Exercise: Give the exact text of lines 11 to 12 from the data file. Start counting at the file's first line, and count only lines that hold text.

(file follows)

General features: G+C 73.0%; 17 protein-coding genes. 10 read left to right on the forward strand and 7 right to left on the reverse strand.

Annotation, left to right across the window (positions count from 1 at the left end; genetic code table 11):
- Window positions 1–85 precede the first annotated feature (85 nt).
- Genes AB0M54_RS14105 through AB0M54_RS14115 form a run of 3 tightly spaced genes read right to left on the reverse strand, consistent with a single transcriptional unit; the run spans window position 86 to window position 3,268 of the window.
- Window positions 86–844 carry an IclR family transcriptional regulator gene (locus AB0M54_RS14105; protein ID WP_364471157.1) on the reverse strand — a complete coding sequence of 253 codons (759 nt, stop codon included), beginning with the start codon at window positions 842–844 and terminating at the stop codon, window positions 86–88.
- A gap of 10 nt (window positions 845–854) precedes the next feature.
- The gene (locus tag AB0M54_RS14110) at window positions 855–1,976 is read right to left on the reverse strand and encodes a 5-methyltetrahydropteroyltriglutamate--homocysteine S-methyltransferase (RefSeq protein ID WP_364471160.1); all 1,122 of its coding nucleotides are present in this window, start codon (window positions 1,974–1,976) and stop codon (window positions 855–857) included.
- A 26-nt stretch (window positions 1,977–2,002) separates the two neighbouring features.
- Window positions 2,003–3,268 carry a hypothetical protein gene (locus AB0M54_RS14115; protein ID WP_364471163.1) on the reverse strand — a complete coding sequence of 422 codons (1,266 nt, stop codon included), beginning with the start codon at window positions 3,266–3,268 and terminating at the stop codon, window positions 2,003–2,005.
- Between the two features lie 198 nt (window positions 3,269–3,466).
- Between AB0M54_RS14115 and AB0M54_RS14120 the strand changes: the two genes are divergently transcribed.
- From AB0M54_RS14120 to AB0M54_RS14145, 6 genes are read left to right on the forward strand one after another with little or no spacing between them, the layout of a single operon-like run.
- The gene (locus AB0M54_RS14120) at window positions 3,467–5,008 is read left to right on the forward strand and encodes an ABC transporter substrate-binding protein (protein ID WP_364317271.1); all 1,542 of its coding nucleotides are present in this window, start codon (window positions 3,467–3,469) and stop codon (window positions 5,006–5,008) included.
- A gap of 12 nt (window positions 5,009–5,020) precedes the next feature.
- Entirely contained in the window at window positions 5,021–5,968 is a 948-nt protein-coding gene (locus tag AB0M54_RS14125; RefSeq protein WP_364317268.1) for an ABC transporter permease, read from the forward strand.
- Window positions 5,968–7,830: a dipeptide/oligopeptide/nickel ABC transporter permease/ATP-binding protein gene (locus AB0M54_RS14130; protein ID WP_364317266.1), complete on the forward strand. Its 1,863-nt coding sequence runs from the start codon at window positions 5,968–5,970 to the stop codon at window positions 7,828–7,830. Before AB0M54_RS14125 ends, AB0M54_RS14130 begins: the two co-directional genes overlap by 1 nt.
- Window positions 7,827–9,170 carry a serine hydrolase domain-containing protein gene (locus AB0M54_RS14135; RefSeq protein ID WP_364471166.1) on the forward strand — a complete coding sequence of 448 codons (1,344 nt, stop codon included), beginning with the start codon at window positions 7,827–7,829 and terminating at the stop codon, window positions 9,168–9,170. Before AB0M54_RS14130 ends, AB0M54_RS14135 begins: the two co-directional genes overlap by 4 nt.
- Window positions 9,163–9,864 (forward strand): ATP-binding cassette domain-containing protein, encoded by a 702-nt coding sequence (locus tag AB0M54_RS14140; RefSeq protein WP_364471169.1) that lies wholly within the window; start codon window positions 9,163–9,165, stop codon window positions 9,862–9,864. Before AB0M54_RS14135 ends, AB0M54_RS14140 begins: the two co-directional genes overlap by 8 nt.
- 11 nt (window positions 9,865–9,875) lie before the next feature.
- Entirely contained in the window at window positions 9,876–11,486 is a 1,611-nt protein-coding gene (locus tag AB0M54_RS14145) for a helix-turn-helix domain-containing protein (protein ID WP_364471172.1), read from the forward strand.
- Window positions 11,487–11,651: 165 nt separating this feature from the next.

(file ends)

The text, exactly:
- Between AB0M54_RS14115 and AB0M54_RS14120 the strand changes: the two genes are divergently transcribed.
- From AB0M54_RS14120 to AB0M54_RS14145, 6 genes are read left to right on the forward strand one after another with little or no spacing between them, the layout of a single operon-like run.